The omission of inhomogeneity for analyzing spatiotemporal trends of a point process could lead to wrongful conclusions regarding how geographic events are distributed and evolve in localized contexts. To address this issue, we apply an inhomogeneous point process (IPP) to address the context of a point process that is nonconstant in spatial and temporal intensity. Extending from the widely used Ripley’s K function, which is often employed to detect spatial clusters in a point pattern, we discuss here a spatiotemporal inhomogeneous K function (STIK). To illustrate the usage and the effectiveness of STIK to analyze point processes, we present a series of analyses using the locations of reported urban crime in Wuhan, China.

Ye, X., Li, S., Yang, X., & Qin, C. (2016). Use of social media for the detection and analysis of infectious diseases in China. ISPRS International Journal of Geo-Information5(9), 156.

Social media activity has become an important component of daily life for many people. Messages from Twitter (US) and Weibo (China) have shown their potential as important data sources for detecting and analyzing infectious diseases. Such emerging and dynamic new data sources allow us to predict how infectious diseases develop and evolve both spatially and temporally. We report the dynamics of dengue fever in China using messages from Weibo. We first extract and construct a list of keywords related to dengue fever in order to analyze how frequently these words appear in Weibo messages based on the Latent Dirichlet Allocation (LDA). Spatial analysis is then applied to detect how dengue fever cases cluster spatially and spread over time.

Ye, X., She, B., Wu, L., Zhu, X., & Cheng, Y. (2014). An open source toolkit for identifying comparative space-time research questions. Chinese Geographical Science24, 348-361.

The proposed framework will address this need by developing a set of research questions based on space-time-distributional features of socioeconomic datasets. The authors aim to develop, evaluate, and implement this framework in an open source toolkit to comprehensively quantify the changes and level of hidden variation of space-time datasets across scales and dimensions. Free access to the source code allows a broader community to incorporate additional advances in perspectives and methods, thus facilitating interdisciplinary collaboration. Being written in Python, it is entirely cross-platform, lowering transmission costs in research and education.

Ye, X., & Rey, S. (2013). A framework for exploratory space-time analysis of economic data. The Annals of Regional Science, 50, 315-339.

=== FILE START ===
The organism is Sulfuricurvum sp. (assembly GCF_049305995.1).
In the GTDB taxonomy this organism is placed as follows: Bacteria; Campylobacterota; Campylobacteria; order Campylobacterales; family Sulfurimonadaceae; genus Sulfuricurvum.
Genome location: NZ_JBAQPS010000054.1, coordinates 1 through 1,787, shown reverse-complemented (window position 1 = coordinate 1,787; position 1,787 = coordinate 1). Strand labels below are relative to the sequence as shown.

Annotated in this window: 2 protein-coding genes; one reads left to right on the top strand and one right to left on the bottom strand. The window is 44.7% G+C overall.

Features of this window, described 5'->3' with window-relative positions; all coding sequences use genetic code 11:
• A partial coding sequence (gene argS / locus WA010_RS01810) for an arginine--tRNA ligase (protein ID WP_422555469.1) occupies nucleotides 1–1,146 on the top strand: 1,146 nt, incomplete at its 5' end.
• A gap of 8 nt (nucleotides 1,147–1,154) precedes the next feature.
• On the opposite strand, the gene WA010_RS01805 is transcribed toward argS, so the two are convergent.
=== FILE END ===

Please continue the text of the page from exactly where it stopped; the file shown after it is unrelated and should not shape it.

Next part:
This paper thus suggests a novel way to generalize the characteristics and the structure of space-time data sets, using regional economic data as the example. Accordingly, a reasonable number of general questions (data analysis tasks) can be abstracted. Then, tools (methods) may be suggested on that basis. The cross-fertilization between exploratory spatial data analysis (ESDA) and spatial economics is also identified and illustrated by the capabilities of these components, which have uncovered some interesting patterns and trends in the spatial income data of China and the United States. Through exploratory analysis of economic data, the detection of rich details of underlying geographical and temporal processes would be the first step toward such cross-fertilization.

Ye, X., & Xie, Y. (2012). Re-examination of Zipf’s law and urban dynamic in China: a regional approach. The Annals of Regional Science49, 135-156.

Recent efforts have been made to interpret spatial-temporal evolution of urban system using Zipf’s law. The debates remain whether Zipf’s law holds true for large and diverse countries with long urbanization history, and how varied geographical settings with different socioeconomic conditions affect city-size distributions. This research investigates China’s urban system dynamics through expanded Zipf’s law at national and regional level. First, the paper revisits urban system dynamic theories and recent applications of Zipf’s law. The city data from 1960 to 2000 are then used to analyze rapid changes of urban systems in China through Zipf’s plots of cities over the entire nation and in six macro regions, respectively. The paper also examines top ten city rank changes nationally and regionally to examine temporal trajectories of key cities and the impacts on urban systems over space. Three types of Zipf’s law reflections are found over six China’s macro regions, based on the similarities of temporal dynamics of urban systems.

Zhang, H., Qi, Z. F., Ye, X. Y., Cai, Y. B., Ma, W. C., & Chen, M. N. (2013). Analysis of land use/land cover change, population shift, and their effects on spatiotemporal patterns of urban heat islands in metropolitan Shanghai, China. Applied Geography, 44, 121-133.

Using time series Landsat TM/ETM+ imagery and demographic data of Shanghai for 1997 and 2008, the relationship between land use/land cover (LULC) change and population shift and their effects on the spatiotemporal patterns of urban heat islands (UHIs) were quantitatively examined using an integrated approach of remote sensing, geographical information systems (GIS), and statistical analysis.

Wu, K. Y., Ye, X. Y., Qi, Z. F., & Zhang, H. (2013). Impacts of land use/land cover change and socioeconomic development on regional ecosystem services: The case of fast-growing Hangzhou metropolitan area, China. Cities, 31, 276-284.

This study analyzes land use dynamics, spatiotemporal patterns of ecosystem service value (ESV), and the forces driving growth in the Hangzhou metropolitan area (HMA) in China. An integrated approach utilizing a Geographic Information System (GIS) and Remote Sensing (RS) was used to extract information on land use/land cover (LULC) change over the period of 1978–2008 from time-series Landsat MSS/TM/ETM+ imagery.